How to Get Rid of Nits for Good! – A Pharmacist’s Top Tips

Going back to school can fill many parents with dread because of the usual risk of their child getting head lice for the umpteenth time. And if you have several children it’s even more work to try and get rid of them. However there are some really effective ways to treat this common problem – pharmacist and parent, Daniel Brash gives his tried and tested top tips.

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"It has been estimated that between 10% and 20% of UK children have head lice at any one time, according to a survey by Hedrin,” says pharmacist Daniel Brash. “As they're so common it's nothing to feel embarrassed about. Head lice are no reflection on the cleanliness of your child – lice aren’t choosy, as long as there’s hair they’ll want to live there.”

“One of the most important things to do is to ensure that lice are detected early and the most appropriate treatment is used. Some common issues involved in treating head lice include:
• Resistance to insecticides; a study in the USA in 2016 has demonstrated that 98% of head lice are resistant to pyrethrins and permethrins*, the main ingredients of insecticidal OTC treatments.
• Lack of a co-ordinated approach; some members of a school class or group are treated while others are not, leading to a continual cycle of head lice.
• Incorrect application of treatment shampoos or lotions; insufficient quantity, not left on the hair long enough, or parts of the hair or scalp are not covered.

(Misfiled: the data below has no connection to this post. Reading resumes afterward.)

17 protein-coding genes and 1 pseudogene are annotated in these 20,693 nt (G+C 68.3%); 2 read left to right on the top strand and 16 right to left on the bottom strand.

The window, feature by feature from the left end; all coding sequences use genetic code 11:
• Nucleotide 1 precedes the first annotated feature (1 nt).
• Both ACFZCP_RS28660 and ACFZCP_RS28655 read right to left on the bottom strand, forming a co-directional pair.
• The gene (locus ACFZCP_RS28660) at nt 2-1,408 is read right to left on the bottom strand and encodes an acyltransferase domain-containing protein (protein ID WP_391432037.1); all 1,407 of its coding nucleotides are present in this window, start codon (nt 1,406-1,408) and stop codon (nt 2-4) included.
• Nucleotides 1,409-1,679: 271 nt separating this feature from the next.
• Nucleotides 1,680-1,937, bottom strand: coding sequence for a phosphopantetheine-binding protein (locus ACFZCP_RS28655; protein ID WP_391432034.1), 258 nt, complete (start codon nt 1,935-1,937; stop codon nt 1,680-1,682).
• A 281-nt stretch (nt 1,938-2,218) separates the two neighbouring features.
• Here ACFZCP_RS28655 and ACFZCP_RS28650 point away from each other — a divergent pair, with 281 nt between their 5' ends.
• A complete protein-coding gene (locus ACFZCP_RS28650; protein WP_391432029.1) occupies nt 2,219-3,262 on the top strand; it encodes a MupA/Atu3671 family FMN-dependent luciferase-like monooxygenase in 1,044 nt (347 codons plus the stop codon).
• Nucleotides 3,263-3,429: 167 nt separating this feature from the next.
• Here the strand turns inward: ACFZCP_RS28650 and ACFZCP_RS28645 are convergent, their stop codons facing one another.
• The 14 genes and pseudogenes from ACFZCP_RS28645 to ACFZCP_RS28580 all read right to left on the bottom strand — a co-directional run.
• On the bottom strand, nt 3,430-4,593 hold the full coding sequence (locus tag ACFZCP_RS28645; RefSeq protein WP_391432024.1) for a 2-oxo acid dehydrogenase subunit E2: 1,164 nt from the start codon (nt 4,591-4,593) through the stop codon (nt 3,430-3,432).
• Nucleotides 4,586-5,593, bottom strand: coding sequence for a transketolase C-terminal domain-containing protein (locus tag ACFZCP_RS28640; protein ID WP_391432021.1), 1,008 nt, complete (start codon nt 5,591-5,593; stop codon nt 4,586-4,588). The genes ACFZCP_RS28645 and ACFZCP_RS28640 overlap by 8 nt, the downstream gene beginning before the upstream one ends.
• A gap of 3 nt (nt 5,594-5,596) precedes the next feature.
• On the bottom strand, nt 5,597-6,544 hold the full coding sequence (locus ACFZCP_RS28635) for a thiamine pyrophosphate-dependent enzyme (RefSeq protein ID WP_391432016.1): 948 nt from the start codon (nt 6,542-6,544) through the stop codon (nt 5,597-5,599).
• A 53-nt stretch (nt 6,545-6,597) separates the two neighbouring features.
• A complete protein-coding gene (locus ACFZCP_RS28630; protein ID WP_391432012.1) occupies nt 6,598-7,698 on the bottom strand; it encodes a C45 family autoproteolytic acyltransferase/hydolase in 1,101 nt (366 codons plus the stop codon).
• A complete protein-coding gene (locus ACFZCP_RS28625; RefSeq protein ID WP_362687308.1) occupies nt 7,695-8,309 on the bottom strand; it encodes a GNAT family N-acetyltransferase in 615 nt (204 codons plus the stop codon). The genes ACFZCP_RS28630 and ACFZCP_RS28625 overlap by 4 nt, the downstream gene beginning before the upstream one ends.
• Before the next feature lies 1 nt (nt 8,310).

• Due to the ongoing cost, some parents fail to carry out any treatment.”

“Here are my top tips on what you can do to help:

• Check your child's hair regularly for head lice; spotting them early means you can treat them more effectively.
• Treat as soon as you see any live lice, hopefully before they get the opportunity to lay eggs.
• If you detect lice, advise the school and friends so they can check if any children need treating.
• Insecticides are generally not recommended now, since they encourage resistance.
• Non-pesticide lotions and shampoos such as Hedrin, Lyclear lotion, or Full Marks Solution are thought to be effective in 80-90% of cases.
• Physical removal with combs, such as the wet-combing technique alongside conditioner works well.
• Battery operated combs have been around for a number of years, and as it is combed through the hair the comb passes a small current through the metal teeth which electrocutes the head lice painlessly.
• A new innovation is the electric Licetec V-Comb which acts as a comb and vacuum to remove both lice and eggs into a capture filter which is illuminated so you can see the results. The filter is then replaced hygienically, and the comb is ready for the next outbreak. It may have a higher initial outlay but it can be used over and over again. It even treats resistant lice, and is free from chemicals or allergens. It isn't painful or uncomfortable, and can be used daily as needed.”

The Licetec V-Comb Electrical Lice Comb retails at £39.98

About the Author

Daniel Brash BPharm MRPharmS has been a practising pharmacist since 1995, and is a co-director of Pharmcare Ltd with a community pharmacy in Horsforth, Leeds. He is also the managing director of Healthcare4all , an online company supplying the public and NHS organisations with medical devices.